Sara Acevedo, PhD Sara Acevedo

PhD Graduate
Anthropology and Social Change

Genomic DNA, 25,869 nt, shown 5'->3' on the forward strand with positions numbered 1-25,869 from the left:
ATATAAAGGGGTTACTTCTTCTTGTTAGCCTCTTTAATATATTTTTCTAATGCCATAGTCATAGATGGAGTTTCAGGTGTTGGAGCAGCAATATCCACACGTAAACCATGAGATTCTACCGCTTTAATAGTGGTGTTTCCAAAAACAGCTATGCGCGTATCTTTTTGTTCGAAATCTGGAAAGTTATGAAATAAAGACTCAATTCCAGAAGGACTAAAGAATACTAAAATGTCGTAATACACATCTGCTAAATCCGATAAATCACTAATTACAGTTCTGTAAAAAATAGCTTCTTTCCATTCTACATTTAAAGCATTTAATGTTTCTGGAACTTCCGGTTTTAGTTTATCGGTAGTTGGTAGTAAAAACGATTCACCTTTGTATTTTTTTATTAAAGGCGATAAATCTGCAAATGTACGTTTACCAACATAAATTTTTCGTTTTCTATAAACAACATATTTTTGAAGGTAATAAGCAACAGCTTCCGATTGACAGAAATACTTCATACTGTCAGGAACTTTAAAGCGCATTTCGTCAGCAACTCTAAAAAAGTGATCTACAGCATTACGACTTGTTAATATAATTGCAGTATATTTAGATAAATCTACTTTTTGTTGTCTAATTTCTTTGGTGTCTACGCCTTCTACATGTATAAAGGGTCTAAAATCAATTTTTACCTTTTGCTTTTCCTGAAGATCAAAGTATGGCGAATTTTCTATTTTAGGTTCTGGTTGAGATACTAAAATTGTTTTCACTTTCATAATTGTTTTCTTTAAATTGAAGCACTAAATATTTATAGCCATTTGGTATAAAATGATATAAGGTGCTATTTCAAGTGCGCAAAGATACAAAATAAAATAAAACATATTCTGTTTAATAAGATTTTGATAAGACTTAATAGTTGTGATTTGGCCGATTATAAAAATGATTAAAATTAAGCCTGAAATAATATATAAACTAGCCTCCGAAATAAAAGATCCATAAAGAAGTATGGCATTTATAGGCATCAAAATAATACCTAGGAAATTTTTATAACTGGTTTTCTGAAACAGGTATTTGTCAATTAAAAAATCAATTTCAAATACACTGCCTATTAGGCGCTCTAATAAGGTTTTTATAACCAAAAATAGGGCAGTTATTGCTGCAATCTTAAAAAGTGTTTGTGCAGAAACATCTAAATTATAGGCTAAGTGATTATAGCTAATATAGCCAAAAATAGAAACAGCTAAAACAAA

I will always be indebted to the Anthropology and Social Change (ANTH) program for having ignited in me a passion for emergent, nomadic spaces of encounter. I often wonder : “where else would I have felt as free and supported in pursuing my passion for Disability Studies in Anthropology”? The answer is always, “nowhere”. It was a great pleasure to grow as a doctoral student in collaboration with fellow students and faculty and to be an active witness and accomplice of the department’s inception. Projects such as the Emergency Library, which I was lucky to spearhead with the unwavering support of PM Press and my colleagues in various disciplines (including Disability Studies scholars who donated their own books to the project), the Nomad Café, and what used to be Area5 were all most generative and fascinating aspects of my development as a scholar-activist. I also had the opportunity to act as a co-conspirator with other initiates for sustainable transformation  at CIIS and beyond. I remember our gatherings at Insight/Incite Cinema nights and our visits to the warehouse of AK Press in Oakland very fondly. Beyond that, I am forever grateful for having had the chance to meet and work with people such as Staughton and Mary Lynd as well Bill and Mary Radcliffe with the Bayview Black National Newspaper as we worked with the Prisoner Solidarity Project.  I also got to help organize and enjoy wonderful sessions with Silvia Federici, John Holloway, John Clark, Eddy Yuen, Peter Linebaugh and the late David Graber as well as Silvia Rivera Cusicanqui (and many others to list here). Those were times where it felt like everything was possible; when we allowed ourselves to dream and dream big as we imagined multiple possible futures in the classroom and in solidarity with our communities of struggle. Last but never least, I feel incredibly lucky to have had the opportunity to learn alongside Targol, Andrej, and Mutombo—what a stellar line up of excellent educators and activists. Thank you, ANTH!

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